The South Asian Bar Association of North America is pleased this year to introduce a new program in the form of a nationwide Naturalization Drive. A majority of our chapters will be hosting local drives on May 19, 2018. 

U.S. citizenship is the path to fully participating in American life. It allows a person to vote, freely travel, protect themselves and family members from the risk of deportation, hold a wider range of jobs, petition to unite with other family members, and run for public office. This first Naturalization Drive is a nationwide event that will allow eligible South Asians in the community to apply for U.S citizenship. Clinics across the country will be available to assist those applying for citizenship. It will be a great event to promote civic engagement to serve the South Asian community pro bono. 

We are excited that the majority of our chapters are participating. If you would like more information about your local event, please reach out each individual chapter. SABA Austin, SABA Chicago, SABA Colorado, SABADC, SABA Florida, SABA Georgia, SABA Greater Boston, SABA Houston, SABA New Jersey, SABA New York, SABA Northern California, SABA Sacramento, SABA San Diego, SABA Southern California, and SABA Washington will all be holding drives on May 19. SABA Connecticut and SABA Metro St. Louis will hosting theirs later in the year. 

 For more information on a drive in your area, please contact your local chapter or visit http://www.sabanorthamerica.com/page/naturalization

Meanwhile, earlier the U.S. Department of Homeland Security announced that it would end Temporary Protected Status for Nepal effective June 24, 2019. SABA is disappointed in this decision. Thousands of Nepali citizens were able to provide support for their families in Nepal as they recovered from the devastating 2015 earthquake as a result of the TPS. Along with other organizations, SABA had advocated a full extension of the TPS for Nepal, rather than a sunsetting period, as the recovery effort in Nepal still has a long way to go.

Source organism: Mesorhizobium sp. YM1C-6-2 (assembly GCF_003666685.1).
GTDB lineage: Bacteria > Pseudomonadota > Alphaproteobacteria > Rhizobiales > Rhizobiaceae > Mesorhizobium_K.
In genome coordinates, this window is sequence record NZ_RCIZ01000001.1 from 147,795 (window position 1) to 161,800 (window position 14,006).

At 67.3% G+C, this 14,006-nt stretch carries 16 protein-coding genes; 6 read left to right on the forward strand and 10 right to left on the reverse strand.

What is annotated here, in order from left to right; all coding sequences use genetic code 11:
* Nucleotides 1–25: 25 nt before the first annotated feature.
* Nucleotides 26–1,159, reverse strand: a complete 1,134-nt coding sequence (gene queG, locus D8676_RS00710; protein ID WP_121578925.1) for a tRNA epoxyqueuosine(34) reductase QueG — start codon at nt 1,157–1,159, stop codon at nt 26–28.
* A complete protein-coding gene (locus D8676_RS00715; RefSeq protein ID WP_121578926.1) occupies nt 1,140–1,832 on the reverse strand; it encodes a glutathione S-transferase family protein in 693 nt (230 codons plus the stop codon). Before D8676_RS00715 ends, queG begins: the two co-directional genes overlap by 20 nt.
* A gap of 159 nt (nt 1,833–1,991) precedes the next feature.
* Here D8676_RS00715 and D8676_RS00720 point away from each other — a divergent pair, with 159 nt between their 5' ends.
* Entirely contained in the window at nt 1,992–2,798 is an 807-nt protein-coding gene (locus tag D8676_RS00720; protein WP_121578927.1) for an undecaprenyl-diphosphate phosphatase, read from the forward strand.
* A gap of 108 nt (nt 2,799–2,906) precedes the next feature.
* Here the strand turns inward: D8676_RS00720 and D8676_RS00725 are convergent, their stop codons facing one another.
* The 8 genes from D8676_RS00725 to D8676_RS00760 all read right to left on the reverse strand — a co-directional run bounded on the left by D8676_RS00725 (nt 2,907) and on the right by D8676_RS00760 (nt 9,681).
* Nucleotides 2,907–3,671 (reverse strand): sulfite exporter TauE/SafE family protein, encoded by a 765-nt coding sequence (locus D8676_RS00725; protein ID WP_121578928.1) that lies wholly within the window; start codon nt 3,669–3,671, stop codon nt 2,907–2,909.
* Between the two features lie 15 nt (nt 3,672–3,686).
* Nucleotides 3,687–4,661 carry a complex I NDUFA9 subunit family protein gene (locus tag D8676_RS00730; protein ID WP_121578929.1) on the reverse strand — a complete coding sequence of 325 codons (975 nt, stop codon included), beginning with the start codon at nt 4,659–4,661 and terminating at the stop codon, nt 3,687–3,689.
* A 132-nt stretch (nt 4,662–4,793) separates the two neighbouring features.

"SABA is disappointed that the administration has chosen not to extend Temporary Protected Status for Nepal. Much of the devastation in the wake of the 2015 earthquake remains, and the abrupt return of thousands of Nepali citizens will further hamper the recovery effort by adding to people and subtracting financial support. Nine thousand Nepali citizens potentially face deportation with the termination of TPS," said president Rishi Bagga.

Those individuals currently in the United States under the existing TPS must re-register in a timely manner to benefit from the extension. Reregistration details will be published shortly in the federal register. We also encourage TPS recipients to seek legal counsel as they may be eligible for a change of legal status in the United States. They should seek legal counsel on the range of legal remedies available to them.

Aneesh Mehta

South Asian Bar Association of North America

Via E-mail

(0) comments

Welcome to the discussion.

Keep it Clean. Please avoid obscene, vulgar, lewd, racist or sexually-oriented language.
PLEASE TURN OFF YOUR CAPS LOCK.
Don't Threaten. Threats of harming another person will not be tolerated.
Be Truthful. Don't knowingly lie about anyone or anything.
Be Nice. No racism, sexism or any sort of -ism that is degrading to another person.
Be Proactive. Use the 'Report' link on each comment to let us know of abusive posts.
Share with Us. We'd love to hear eyewitness accounts, the history behind an article.